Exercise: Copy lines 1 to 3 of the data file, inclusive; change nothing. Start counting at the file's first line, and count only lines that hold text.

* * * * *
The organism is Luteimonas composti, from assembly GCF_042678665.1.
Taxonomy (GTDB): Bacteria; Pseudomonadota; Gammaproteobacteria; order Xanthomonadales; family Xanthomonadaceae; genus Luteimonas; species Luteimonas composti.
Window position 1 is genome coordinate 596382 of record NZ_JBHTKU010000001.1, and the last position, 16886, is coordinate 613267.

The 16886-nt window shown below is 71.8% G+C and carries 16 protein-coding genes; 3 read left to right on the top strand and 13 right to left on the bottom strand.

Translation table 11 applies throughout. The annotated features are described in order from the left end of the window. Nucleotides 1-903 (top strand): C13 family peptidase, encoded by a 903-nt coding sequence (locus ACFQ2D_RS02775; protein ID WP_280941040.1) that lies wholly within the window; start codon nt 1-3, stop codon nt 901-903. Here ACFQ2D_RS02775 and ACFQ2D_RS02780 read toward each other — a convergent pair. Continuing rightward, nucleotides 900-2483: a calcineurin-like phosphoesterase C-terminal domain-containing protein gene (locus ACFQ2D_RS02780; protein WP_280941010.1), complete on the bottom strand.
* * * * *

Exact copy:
The organism is Luteimonas composti, from assembly GCF_042678665.1.
Taxonomy (GTDB): Bacteria; Pseudomonadota; Gammaproteobacteria; order Xanthomonadales; family Xanthomonadaceae; genus Luteimonas; species Luteimonas composti.
Window position 1 is genome coordinate 596382 of record NZ_JBHTKU010000001.1, and the last position, 16886, is coordinate 613267.